Leader to Leader: From For-Profit President to Nonprofit President



Tom Shoemaker used to run a successful bank. Now he runs an innovative high school for low-income students. It’s not as different as you might think.

Earlier this year, Tom Shoemaker made the kind of career switch you don’t often see, stepping away from his role as TD Bank’s Pennsylvania market president to become president of Cristo Rey Philadelphia High School, the North Philly educational institution focused on teaching – and creating opportunities for — kids from economically disadvantaged families.

Part of a national network of Cristo Rey schools, Cristo Rey Philadelphia has an innovative model, with its 530 students attending classes at the school four days per week and working at one of Cristo Rey’s 90 corporate partners one day per week. It’s an example of the kind of extraordinary relationship that can exist between nonprofit and for-profit organizations and the role free enterprise can play in improving the community.

Shoemaker isn’t the first corporate exec to lead Cristo Rey — in fact, the school was founded in 2012 by John McConnell, a longtime management consultant with Deloitte who raised the money to open the school and ran it during its first decade. Here, Shoemaker, who joined the Satell Institute while still at TD Bank, talks about Cristo Rey’s impact, what for-profit business leaders bring to nonprofits, and why it’s in companies’ self-interest to give back to the community.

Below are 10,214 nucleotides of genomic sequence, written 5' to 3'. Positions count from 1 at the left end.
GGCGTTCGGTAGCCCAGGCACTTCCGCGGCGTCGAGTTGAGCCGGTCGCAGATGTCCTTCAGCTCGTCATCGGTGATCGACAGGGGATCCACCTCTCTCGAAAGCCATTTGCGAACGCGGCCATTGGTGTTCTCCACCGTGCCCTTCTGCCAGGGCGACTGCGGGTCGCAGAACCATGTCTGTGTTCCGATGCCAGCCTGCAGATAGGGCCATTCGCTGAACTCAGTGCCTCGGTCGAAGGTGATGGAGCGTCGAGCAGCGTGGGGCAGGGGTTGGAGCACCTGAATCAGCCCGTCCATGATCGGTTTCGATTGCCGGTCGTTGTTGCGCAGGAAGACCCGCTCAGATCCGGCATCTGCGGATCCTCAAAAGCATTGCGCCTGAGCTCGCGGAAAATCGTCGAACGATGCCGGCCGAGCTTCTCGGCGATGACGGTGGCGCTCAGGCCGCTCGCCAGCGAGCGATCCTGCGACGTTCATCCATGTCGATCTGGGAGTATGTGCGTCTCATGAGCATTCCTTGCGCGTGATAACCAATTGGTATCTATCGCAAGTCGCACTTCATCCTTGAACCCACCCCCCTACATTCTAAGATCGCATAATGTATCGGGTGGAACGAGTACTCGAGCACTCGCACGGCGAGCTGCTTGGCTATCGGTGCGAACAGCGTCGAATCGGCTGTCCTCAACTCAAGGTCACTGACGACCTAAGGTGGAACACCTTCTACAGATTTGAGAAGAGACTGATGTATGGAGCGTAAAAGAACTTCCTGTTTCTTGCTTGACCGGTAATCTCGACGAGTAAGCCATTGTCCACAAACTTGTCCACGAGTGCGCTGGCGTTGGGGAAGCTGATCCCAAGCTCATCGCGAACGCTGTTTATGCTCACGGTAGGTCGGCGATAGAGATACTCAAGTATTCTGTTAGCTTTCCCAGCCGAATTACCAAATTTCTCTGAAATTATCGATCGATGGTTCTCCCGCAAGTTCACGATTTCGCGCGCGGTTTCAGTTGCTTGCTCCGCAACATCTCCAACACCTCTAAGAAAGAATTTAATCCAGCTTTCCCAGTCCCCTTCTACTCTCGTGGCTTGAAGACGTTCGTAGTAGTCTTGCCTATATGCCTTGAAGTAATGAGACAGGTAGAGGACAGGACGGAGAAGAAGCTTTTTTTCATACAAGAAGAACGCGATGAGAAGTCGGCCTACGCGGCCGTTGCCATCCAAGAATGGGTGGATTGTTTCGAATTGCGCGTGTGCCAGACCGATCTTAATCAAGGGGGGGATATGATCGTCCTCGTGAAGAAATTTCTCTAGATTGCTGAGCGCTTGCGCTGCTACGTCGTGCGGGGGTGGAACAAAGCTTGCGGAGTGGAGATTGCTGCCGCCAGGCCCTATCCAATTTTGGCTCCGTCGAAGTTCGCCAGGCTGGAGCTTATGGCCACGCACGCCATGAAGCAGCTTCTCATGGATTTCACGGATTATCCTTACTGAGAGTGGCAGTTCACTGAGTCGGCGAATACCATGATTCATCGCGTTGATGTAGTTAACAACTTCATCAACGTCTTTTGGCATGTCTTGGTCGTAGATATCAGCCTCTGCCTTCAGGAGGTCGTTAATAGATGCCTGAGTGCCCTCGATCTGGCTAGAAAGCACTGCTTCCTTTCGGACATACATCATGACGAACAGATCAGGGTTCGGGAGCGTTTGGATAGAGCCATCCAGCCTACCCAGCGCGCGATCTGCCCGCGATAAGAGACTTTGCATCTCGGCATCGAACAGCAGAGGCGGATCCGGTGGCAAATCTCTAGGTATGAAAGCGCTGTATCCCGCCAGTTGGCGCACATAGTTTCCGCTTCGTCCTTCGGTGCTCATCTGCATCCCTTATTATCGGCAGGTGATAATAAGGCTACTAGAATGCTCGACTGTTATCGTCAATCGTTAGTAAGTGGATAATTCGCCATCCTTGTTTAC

When people ask how the transition is going from for-profit leader to nonprofit leader, I say…

…it’s not as difficult as you think. The setting is obviously different, and I have done a lot of listening in my first 90 days, but my job at TD Bank was leadership, management, and revenue growth for the organization. My job at Cristo Rey is leadership, management, and fundraising – so the fundamentals are the same. I use so much of what I learned at TD and other organizations, including board involvement with the YMCA, BLOCS, and The Riverfront Alliance.

I first got involved with Cristo Rey when…

…I was invited to a CEO breakfast at Comcast in 2013 to learn about the school’s work-study program. Mayor Nutter, John McConnell, Dan Hilferty from IBC, David Cohen from Comcast and other business leaders were all there supporting this new, innovative approach to education. When the students spoke, I was hooked. I went back to TD and said, we have to do this. And we did — we became a work-study partner that year, nine years ago.

And then I got the bank involved. Cristo Rey started in a temporary home — an old grade school on North Broad Street. They knew that wasn’t a permanent home, and they found a location in Tioga at 17th and Allegheny to really build a campus, a school the students absolutely deserved. TD and the TD Foundation helped make that happen by establishing the TD Bank Financial Literacy Center in the new school and provided a loan to bridge the pledges committed by supporters to fund the construction.

I became Cristo Rey’s president when…

…John McConnell asked me to join the board after the bank deal, about three years ago. I had made some inferences that I wanted to do something else besides banking before I retired, and John was retiring after an incredible 10-year run. He had a sneaking suspicion that I would be interested in being his replacement. I was getting pulled in but willingly, I would say. I wanted to do something else, and education is the most impactful thing you can do.